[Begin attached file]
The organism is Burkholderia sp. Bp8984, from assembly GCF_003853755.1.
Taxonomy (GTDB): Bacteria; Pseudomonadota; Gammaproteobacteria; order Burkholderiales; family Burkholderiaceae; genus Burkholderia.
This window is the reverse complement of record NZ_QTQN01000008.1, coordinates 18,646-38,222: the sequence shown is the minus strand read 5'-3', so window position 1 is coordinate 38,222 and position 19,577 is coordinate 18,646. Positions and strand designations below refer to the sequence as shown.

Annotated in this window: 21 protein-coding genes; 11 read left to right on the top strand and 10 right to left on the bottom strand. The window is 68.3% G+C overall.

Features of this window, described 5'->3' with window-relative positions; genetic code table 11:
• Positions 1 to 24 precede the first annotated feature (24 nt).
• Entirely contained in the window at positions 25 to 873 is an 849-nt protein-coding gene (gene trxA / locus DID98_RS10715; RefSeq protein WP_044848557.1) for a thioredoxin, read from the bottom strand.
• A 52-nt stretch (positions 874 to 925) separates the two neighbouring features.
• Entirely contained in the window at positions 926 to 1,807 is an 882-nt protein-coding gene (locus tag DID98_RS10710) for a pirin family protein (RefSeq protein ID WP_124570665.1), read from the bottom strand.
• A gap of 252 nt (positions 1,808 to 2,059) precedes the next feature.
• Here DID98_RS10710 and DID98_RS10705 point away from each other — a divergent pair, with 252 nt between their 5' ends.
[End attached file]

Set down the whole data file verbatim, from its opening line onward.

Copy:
The organism is Burkholderia sp. Bp8984, from assembly GCF_003853755.1.
Taxonomy (GTDB): Bacteria; Pseudomonadota; Gammaproteobacteria; order Burkholderiales; family Burkholderiaceae; genus Burkholderia.
This window is the reverse complement of record NZ_QTQN01000008.1, coordinates 18,646-38,222: the sequence shown is the minus strand read 5'-3', so window position 1 is coordinate 38,222 and position 19,577 is coordinate 18,646. Positions and strand designations below refer to the sequence as shown.

Annotated in this window: 21 protein-coding genes; 11 read left to right on the top strand and 10 right to left on the bottom strand. The window is 68.3% G+C overall.

Features of this window, described 5'->3' with window-relative positions; genetic code table 11:
• Positions 1 to 24 precede the first annotated feature (24 nt).
• Entirely contained in the window at positions 25 to 873 is an 849-nt protein-coding gene (gene trxA / locus DID98_RS10715; RefSeq protein WP_044848557.1) for a thioredoxin, read from the bottom strand.
• A 52-nt stretch (positions 874 to 925) separates the two neighbouring features.
• Entirely contained in the window at positions 926 to 1,807 is an 882-nt protein-coding gene (locus tag DID98_RS10710) for a pirin family protein (RefSeq protein ID WP_124570665.1), read from the bottom strand.
• A gap of 252 nt (positions 1,808 to 2,059) precedes the next feature.
• Here DID98_RS10710 and DID98_RS10705 point away from each other — a divergent pair, with 252 nt between their 5' ends.